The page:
• The RAW Vet

The Problem with Commercial Weight Loss Kibbles...

You may be surprised, but I won't be saying that 'kibble is evil'. I am a fan of science - and science is far cleverer than that...


Many of you with overweight pets may feel like you have tried everything. Vets and nurses, you will have dealt with animals that don't seem to loose weight the way you expect. Why?


Commercial kibble weight loss diets are all trying to make the 'perfect' weight loss diet. Most share the same features - increased soluble and insoluble fibre to improve the feeling of fullness with decreased calories and increased vitamin levels. There are several brands, but they are all very similar. What IS the BEST weight loss diet...?


My partner was watching a lecture on You Tube. It was about humans, but the content spoke to me and made me wonder about dieting dogs...


The Segal Group in Israel have been investigating the glycaemic responses in people after meals. When you eat a meal your body absorbs the food and your blood glucose rises. Your body senses the increased glucose and tells your pancreas to produce insulin to stimulate absorption of glucose into tissues. This lowers the blood glucose. Persistently high glucose puts stress on your pancreas and increases risk of diabetes. If the glucose rises sharply after eating, the insulin release is more dramatic and there is a 'sugar crash' after dinner. This sugar crash can often causes you to feel hungry again - which is important if you are supposed to be on a diet! It's the thing that makes you hungry an hour after a big mac and milkshake meal...


Ask anyone who ever googled 'dieting' - and they will probably tell you that you should avoid 'high glycaemic index' foods to avoid that sugar crash. But here is the problem - it appears that the foods that cause rapid post prandial (after eating) rises in glucose are different in EVERY person.


The Segal group measured the post prandial glucose responses of 800 people eating 46,898 meals. They found that the variability in responses of different people to the SAME meal was dramatic. For example, they found that in meals consisting of bread and butter, the glucose spike was over FIVE TIMES higher in the top 10% of participants than the bottom 10% of participants! The guys at the top are quite likely to have had a 'sugar crash' and were probably starving a few hours later. The guys at the bottom probably weren't. In some individuals, the glucose rise for RICE was higher than that for ICE CREAM!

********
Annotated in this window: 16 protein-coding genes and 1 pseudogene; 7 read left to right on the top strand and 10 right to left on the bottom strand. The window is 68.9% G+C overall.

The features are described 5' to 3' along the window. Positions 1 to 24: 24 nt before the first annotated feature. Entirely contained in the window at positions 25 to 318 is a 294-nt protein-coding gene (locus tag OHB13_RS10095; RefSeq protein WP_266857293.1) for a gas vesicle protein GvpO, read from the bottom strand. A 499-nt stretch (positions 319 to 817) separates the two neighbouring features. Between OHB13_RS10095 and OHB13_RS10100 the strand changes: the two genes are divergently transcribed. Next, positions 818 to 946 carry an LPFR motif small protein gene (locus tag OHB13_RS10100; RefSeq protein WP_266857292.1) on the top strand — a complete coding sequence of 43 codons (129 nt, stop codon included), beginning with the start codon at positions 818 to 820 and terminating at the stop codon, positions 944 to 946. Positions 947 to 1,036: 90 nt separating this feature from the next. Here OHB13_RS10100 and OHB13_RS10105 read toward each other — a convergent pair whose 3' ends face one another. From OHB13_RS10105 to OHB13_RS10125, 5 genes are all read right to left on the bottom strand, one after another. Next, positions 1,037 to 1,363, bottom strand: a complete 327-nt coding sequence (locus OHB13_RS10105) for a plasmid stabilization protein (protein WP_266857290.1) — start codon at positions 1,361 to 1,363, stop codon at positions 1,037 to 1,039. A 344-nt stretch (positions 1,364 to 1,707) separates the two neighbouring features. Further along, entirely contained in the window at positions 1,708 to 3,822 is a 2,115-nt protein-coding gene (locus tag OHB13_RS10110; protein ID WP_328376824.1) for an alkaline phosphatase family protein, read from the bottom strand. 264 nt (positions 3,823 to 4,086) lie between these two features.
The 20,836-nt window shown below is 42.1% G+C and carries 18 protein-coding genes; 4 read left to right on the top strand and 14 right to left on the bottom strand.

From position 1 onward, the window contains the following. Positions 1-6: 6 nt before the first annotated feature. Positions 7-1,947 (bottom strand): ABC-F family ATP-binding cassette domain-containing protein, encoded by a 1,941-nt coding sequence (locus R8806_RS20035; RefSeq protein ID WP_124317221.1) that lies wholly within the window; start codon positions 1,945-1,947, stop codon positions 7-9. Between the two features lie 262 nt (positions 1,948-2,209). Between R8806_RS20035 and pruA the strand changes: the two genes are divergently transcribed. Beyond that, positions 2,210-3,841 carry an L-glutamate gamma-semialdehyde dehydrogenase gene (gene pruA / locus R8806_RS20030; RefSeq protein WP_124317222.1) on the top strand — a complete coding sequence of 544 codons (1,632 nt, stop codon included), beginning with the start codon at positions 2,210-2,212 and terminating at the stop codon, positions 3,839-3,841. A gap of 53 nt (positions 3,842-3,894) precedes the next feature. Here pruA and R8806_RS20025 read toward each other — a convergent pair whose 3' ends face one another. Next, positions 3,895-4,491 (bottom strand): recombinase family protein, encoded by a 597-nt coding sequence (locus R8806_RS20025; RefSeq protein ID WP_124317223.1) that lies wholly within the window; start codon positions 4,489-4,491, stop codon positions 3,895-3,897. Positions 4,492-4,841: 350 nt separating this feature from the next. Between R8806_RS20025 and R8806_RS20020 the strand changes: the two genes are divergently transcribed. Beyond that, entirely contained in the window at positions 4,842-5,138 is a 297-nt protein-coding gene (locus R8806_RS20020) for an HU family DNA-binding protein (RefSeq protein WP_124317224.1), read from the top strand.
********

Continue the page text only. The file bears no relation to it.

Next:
Ultimately, in any diet, eating less calories will result in weight loss. But the ease with which that happens IS important. I often hear 'well it's easy - you are in control of what your dog eats'... but a dog that is always hungry, is far harder to diet.


What I am getting at here is that all the kibble manufacturers appear to be gunning for the SAME thing. Why??? It's pretty likely that the dogs responses to these foods are NOT the same.


There is probably a good reason that some of the dogs on kibble fail to loose weight even when eating the recommended amount. Yes there are owners who feed half a chicken pie on top, and melt butter into the Obesity kibble to make it tastier - but there are plenty of compliant owners who's dogs appear to really struggle. There is a good chance that these foods really just don't suit them. Perhaps the reason that the owners feel so guilty (and feed half a chicken pie) is because this particular dog had a sugar crash that we don't know about.


There is some resistance to branch away form commercial obesity kibble diets in veterinary practices (not all - but some), but I would suggest that, for many dogs, it is likely that changing the diet away from high fibre low calorie kibble could improve the chances of success. Being more open minded may actually change that dog's life. Our dogs eat raw, most of your dogs probably do if you are reading this page. Although I won't ever say 'all dogs should eat raw', I will say that it is a shame that alternate ways of feeding are underused in situations like this. I suspect that dogs failing to loose weight on a kibble diet MIGHT succeed on a fresh or raw diet. Maybe that is for a clever reason (lower post prandial glucose levels) or maybe its just because Mrs Cook doesn't feel so guilty feeding a fresh diet and therefor avoids the extras - but either way - if it works, we should probably try it more often...





The Problem with Commercial Weight Loss Kibble Diets


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